How to Identify Asbestos Cement Sheets
It can be difficult to tell asbestos cement sheets from regular cement. These sheets can be flat or corrugated (wavy). The visibility of asbestos in cement sheets depends on the specific product. In some cases, a close inspection can show a weathered white or gray appearance in asbestos cement. The white-colored spots of cement are the white asbestos. However, it can be difficult to tell for certain, especially for someone who is not trained to look for asbestos. The best way to identify asbestos cement sheets in your home or business is to hire a professional inspector.
What to Do if You Encounter Asbestos Cement Sheets
If you believe your home or business contains asbestos cement sheets, avoid contact with the material. Harmful exposure to asbestos typically occurs when asbestos-containing materials are cracked, damaged, disturbed, or weathered. This can release asbestos dust into the air, creating the potential for it to be inhaled or ingested.
Before beginning any construction or renovation project that could disturb asbestos cement sheets, hire a licensed asbestos abatement professional to come to your location, conduct asbestos testing, and safely remove and dispose of any asbestos-containing materials. Attempting to handle asbestos cement sheets on your own could put you and your family at risk of related illnesses.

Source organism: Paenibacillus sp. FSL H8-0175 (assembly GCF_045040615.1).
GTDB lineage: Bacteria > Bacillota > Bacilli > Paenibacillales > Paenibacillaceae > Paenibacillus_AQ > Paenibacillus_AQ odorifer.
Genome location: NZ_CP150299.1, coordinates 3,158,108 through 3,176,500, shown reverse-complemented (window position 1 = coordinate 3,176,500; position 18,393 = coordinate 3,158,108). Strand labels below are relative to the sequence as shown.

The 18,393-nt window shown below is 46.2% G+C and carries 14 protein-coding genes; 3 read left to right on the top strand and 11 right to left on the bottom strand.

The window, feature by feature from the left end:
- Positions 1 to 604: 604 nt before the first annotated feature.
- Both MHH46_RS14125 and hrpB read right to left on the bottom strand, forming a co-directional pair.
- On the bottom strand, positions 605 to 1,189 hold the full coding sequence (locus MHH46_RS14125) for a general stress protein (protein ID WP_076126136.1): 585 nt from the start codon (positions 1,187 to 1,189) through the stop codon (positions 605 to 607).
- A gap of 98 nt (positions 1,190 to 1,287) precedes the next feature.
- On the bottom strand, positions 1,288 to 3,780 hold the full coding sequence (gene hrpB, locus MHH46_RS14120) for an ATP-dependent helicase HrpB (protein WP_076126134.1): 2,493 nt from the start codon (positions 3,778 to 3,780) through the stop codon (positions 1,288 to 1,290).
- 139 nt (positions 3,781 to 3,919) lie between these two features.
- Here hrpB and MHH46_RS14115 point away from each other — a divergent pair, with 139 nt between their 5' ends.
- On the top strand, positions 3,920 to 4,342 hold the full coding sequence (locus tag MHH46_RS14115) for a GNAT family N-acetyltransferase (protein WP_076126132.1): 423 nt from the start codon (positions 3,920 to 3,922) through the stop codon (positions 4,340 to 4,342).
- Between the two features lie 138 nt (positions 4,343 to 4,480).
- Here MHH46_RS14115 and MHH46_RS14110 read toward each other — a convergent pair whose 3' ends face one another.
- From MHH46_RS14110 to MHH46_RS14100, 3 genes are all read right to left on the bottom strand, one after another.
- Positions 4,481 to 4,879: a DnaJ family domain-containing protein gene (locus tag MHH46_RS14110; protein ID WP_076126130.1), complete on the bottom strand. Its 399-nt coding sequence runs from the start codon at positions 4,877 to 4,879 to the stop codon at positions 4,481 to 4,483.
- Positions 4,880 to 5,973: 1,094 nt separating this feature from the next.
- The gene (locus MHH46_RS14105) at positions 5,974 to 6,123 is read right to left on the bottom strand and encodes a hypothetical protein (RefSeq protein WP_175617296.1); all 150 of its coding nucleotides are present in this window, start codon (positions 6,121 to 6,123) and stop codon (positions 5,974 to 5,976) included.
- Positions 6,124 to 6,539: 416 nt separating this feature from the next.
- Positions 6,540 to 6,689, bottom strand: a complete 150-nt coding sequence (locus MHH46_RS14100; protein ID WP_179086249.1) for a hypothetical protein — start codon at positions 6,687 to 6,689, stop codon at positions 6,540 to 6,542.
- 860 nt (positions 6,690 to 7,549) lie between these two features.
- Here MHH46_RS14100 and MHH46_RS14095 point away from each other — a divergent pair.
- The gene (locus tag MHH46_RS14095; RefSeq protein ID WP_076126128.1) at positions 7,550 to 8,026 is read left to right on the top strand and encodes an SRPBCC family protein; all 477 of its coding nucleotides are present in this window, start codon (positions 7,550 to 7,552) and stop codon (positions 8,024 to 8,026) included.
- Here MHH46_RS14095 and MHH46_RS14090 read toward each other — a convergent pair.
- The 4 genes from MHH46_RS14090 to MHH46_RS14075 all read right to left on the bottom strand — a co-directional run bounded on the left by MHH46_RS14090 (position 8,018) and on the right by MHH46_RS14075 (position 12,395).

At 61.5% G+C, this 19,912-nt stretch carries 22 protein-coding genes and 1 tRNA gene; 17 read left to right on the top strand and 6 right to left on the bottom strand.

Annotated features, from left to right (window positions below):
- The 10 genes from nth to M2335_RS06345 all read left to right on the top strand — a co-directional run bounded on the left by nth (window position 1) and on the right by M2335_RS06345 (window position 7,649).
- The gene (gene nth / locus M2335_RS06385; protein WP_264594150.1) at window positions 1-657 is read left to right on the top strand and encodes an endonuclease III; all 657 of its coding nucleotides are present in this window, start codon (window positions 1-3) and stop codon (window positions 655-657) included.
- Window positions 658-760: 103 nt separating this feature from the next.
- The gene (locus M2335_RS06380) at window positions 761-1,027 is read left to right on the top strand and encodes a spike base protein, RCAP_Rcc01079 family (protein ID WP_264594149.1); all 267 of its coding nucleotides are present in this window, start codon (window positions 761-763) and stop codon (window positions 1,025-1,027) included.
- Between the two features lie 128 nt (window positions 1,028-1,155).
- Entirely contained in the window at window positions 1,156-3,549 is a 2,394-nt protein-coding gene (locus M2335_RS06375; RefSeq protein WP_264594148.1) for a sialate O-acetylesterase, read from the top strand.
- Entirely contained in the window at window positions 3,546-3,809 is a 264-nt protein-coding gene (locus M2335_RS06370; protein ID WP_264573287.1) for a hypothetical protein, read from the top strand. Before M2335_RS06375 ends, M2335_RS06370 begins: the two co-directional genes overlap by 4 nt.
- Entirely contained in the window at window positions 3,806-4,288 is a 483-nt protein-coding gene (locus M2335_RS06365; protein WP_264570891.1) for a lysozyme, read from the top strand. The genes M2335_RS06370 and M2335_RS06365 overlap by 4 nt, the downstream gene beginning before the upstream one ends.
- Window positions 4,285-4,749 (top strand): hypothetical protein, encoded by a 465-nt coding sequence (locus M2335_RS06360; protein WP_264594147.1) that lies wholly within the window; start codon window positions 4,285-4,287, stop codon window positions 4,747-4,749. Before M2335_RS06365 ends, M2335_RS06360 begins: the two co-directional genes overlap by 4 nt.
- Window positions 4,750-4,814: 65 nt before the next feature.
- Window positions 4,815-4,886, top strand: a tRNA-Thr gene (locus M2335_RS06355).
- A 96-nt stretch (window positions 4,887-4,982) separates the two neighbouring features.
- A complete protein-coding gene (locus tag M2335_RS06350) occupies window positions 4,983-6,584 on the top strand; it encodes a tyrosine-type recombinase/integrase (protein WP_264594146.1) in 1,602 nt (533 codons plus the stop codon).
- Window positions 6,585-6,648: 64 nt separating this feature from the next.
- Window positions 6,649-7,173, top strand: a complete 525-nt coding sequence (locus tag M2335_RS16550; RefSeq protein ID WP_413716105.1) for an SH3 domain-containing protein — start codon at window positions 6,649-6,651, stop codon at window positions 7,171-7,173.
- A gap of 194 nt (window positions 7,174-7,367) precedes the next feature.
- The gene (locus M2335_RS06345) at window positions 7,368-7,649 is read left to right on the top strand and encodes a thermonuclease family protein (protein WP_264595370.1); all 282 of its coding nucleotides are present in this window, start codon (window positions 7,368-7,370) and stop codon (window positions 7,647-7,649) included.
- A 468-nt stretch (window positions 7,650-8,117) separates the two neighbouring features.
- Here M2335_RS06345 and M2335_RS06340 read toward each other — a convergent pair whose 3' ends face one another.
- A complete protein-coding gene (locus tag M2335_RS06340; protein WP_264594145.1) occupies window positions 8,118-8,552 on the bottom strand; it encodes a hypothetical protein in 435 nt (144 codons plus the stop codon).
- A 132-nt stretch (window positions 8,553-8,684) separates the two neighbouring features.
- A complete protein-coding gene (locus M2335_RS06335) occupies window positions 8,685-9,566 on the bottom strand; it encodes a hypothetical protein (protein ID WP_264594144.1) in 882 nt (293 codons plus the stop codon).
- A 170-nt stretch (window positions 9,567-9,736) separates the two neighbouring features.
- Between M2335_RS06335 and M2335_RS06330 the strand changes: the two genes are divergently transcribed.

Asbestos Cement Sheets and Lawsuits
Individuals who suffered exposure to asbestos through cement sheets may have grounds to file product liability lawsuits against the manufacturer of the product. A strict liability claim does not require proof that the manufacturing company was negligent; it is enough to show that an item was contaminated with asbestos and caused the victim’s illness. If the manufacturer has gone bankrupt, a victim may still be able to file an asbestos trust fund claim. These funds have been set up by many companies to compensate victims who were exposed to asbestos through their products after declaring bankruptcy.
Anyone who worked in an occupation that made, manufactured, installed, or repaired cement sheets could also be at risk of related illnesses. This includes construction workers, contractors, carpenters, masons and bricklayers, roofers, siding installers, and military personnel. If you were exposed to asbestos cement sheets on the job, you may be able to file a workers’ compensation claim or a lawsuit against your employer. A successful insurance settlement or judgment award for exposure to asbestos could pay for your related medical bills, lost wages, pain and suffering, lost quality of life, emotional distress, and more.
Contact an Asbestos Attorney at Bailey & Glasser, LLP
If you or a loved one has been diagnosed with mesothelioma, lung cancer or another serious illness connected to asbestos and believe cement sheets were how you were exposed, contact an attorney at Bailey & Glasser, LLP for a free consultation about a potential case. We can help you explore your legal options for seeking justice and maximum financial compensation.